dfsrmig

Migrating SYSVOL AD Replication from FRS to DFS


The SYSVOL folder on any Active Directory domain controller stores Group Policies settings and templates, scripts, and other objects that the AD or GPO administrator placed there. And each domain controller has its own copy of GPOs, which over time is synchronized with other domain controllers in the domain. Replication is used to synchronize the contents of the SYSVOL directory between DCs, and replication is not provided by AD, but by using NtFRS (File Replication Service) or DFS-R service. Replication is multi-master, i.e. the source of change can be any domain controller. If changes occurred on multiple controllers, the last change will take precedence.

In Windows Server 2003 (and earlier), to replicate SYSVOL folder in the domain the FRS technology was used, but in Windows Server 2008 R2, this replication technology was deprecated and Microsoft recommends to use DFS replication, because FRS is not a reliable file replication technology.

In addition, you cannot add a new DC with Windows Server 2016 to the domain that the FRS service uses for replication of SYSVOL:

Windows Server version 1709 can no longer be added as an Active Directory domain controller (DC) to an existing domain that is still using File Replication Service (FRS) for replication of the SYSVOL share.

If you add a new DC with Windows Server 2008/2012 R2 to your Active Directory domain built on the Windows Server 2003, it still uses the File Replication service (NtFRS) for Group Policy replication.

You can switch to the DFS replication technology of the SYSVOL catalog in accordance with this article.

We will use the AD for Windows PowerShell module:

import-module activedirectory

First you need to check what type of replication is used in your domain. Check the current status with the command:

dfsrmig /getglobalstate

If this command returns “DFSR migration has not yet initialized. To start migration please set global state to desired value”, this means that the FRS to DFS migration has not yet been performed. Otherwise, a message will appear: “The current domain functional level is not Windows Server 2008 or above. DFSRMig is only supported on Windows Server 2008 or above level domains”. This means that you first need to upgrade your AD domain functional level to Windows Server 2008 or higher.

sysvol

After you update the domain functional level, force a full replication of Active Directory partitions on each domain controllers using the Repadmin tool.

Repadmin /syncall /force /Aped

Check the replication and sysvol directory status:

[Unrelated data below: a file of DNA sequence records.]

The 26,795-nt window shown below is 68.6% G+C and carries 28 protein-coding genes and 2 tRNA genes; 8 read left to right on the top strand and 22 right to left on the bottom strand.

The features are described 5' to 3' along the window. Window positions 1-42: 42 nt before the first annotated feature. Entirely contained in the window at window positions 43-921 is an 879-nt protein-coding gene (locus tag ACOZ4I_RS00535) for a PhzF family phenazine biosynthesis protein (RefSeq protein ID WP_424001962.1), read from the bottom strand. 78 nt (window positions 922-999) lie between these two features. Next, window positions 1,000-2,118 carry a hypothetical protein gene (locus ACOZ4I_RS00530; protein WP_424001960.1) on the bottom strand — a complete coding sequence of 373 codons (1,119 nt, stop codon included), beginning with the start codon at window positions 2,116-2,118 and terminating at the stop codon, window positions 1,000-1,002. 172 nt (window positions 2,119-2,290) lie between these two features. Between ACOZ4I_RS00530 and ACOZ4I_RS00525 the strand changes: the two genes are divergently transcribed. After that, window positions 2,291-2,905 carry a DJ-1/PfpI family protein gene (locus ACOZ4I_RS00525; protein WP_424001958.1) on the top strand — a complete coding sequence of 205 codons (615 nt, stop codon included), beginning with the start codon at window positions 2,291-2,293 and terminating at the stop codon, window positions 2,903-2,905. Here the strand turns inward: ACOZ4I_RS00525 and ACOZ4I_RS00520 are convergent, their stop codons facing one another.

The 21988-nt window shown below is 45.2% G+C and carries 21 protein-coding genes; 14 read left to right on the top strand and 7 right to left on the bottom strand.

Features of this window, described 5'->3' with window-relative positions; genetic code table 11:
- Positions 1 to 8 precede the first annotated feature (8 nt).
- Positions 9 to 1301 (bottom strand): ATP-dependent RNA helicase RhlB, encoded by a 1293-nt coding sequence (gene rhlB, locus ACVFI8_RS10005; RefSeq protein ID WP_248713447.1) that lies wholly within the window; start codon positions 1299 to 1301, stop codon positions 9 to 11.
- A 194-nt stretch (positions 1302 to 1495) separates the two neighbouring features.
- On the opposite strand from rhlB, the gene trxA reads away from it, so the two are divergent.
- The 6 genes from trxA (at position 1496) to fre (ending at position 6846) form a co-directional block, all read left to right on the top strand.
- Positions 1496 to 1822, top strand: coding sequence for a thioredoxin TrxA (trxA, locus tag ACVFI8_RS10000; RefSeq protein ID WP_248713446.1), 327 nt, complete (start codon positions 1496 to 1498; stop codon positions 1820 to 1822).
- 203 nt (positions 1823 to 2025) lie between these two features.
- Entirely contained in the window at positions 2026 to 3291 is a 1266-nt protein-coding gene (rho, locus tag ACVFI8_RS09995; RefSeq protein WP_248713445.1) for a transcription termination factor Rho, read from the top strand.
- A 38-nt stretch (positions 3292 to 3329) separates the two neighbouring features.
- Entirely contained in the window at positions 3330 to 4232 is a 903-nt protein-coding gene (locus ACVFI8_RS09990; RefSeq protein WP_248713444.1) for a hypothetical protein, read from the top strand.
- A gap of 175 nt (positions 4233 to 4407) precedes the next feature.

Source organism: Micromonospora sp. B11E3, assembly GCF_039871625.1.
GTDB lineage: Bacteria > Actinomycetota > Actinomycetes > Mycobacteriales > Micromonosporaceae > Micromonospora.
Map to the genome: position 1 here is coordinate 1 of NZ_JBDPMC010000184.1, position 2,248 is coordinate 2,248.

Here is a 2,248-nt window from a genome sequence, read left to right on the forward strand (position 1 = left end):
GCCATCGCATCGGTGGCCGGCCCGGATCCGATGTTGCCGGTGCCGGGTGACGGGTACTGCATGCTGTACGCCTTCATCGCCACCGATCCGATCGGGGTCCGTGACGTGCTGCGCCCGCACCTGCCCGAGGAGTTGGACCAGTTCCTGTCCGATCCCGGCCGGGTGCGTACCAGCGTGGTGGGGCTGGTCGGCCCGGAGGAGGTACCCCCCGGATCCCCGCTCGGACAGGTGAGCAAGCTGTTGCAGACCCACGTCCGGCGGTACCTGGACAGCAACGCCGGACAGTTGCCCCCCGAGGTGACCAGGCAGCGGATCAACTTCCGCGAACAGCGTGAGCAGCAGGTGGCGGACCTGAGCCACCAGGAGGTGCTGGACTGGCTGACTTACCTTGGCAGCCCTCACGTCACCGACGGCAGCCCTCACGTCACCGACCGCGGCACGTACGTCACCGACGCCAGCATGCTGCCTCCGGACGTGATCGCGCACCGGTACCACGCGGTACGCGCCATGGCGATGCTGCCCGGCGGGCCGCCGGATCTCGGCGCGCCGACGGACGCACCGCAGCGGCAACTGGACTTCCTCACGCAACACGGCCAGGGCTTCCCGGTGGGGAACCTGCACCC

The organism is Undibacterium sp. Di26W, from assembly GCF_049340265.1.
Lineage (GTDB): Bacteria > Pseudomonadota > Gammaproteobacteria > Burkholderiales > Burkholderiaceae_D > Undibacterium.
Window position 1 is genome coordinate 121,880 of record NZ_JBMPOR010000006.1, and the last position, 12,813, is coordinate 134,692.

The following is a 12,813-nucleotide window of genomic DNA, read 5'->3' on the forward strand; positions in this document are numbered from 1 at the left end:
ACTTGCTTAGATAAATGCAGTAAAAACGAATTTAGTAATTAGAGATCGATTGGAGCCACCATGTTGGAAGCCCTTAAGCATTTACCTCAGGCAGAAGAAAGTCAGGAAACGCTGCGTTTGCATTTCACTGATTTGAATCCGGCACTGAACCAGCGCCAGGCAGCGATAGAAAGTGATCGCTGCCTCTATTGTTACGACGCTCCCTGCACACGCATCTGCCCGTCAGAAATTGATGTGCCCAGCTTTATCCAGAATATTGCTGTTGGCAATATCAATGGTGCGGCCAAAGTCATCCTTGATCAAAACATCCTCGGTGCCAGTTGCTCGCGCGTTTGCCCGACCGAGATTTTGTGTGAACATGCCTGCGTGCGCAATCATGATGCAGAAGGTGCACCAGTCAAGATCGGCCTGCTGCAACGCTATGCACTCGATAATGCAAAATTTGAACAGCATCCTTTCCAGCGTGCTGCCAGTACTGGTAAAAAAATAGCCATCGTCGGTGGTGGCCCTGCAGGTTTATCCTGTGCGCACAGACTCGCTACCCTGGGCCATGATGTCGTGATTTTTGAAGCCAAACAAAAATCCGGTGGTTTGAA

repadmin /showrepl
Dcdiag /e /test:sysvolcheck /test:advertising

The migration process of replicating SYSVOL to DFS consists of 4 stages:

  • State 0: Start
  • State 1: Prepared
  • State 2: Redirected
  • State 3: Eliminated

Now let’s move on to the first phase of migration (global state: Prepared). Run the command:

dfsrmig /setGlobalState 1

And check the status of the domain controllers. All DC must be in Prepared state:

dfsrmig /getmigrationstate

dfsr

After that, we proceed to the second phase—Redirected.

dfsrmig /setGlobalState 2

Similarly, make sure that all DCs are in the Redirected state with the command:

dfsrmig /getmigrationstate

Now go to the third phase—Eliminated (Warning. This state can not be canceled!).

dfsrmig /setGlobalState 3

Check the status with the command:

dfsrmig /getmigrationstate

Wait until the following text appears in the results:

All Domain Controllers have migrated successfully to Global state (‘Eliminated’).

Migration has reached a consistent state on all Domain Controllers.

Succeeded.

As a result, the SYSVOL directory will be migrated to the SYSVOL_DFSR folder. Now for replication SYSVOL used the DFS service.

Check replication status with the Dcdiag:

Dcdiag /e /test:sysvolcheck

You may also like:

Installing Active Directory Users and Computers MM... One of the main Active Directory domain management tools is the MMC snap-in Active Directory Users and Computers (ADUC). The ADUC snap-in is used to p...
AD Account Keeps Locking Out Sometimes there are situations when AD account keeps locking out, this happen when you try to log on to a domain computer and getting an error on the ...
Store BitLocker Recovery Keys using Active Directo... In a domain network, you can store the BitLocker recovery keys for encrypted drives in the Active Directory Domain Services (AD DS). This is one of th...
How to transfer FSMO Roles From a Failed Domain Co... In case domain controller, which owns FSMO (Flexible Single Master Operation) roles, is fail (virus attack, fatal software problems or catastrophic ha...
Fix: Active Directory Domain Controller Could Not ... In this article, we’ll take a look at why it’s not possible to join a new computer to the Active Directory domain with an error Active Directory Domai...

Add Your Comment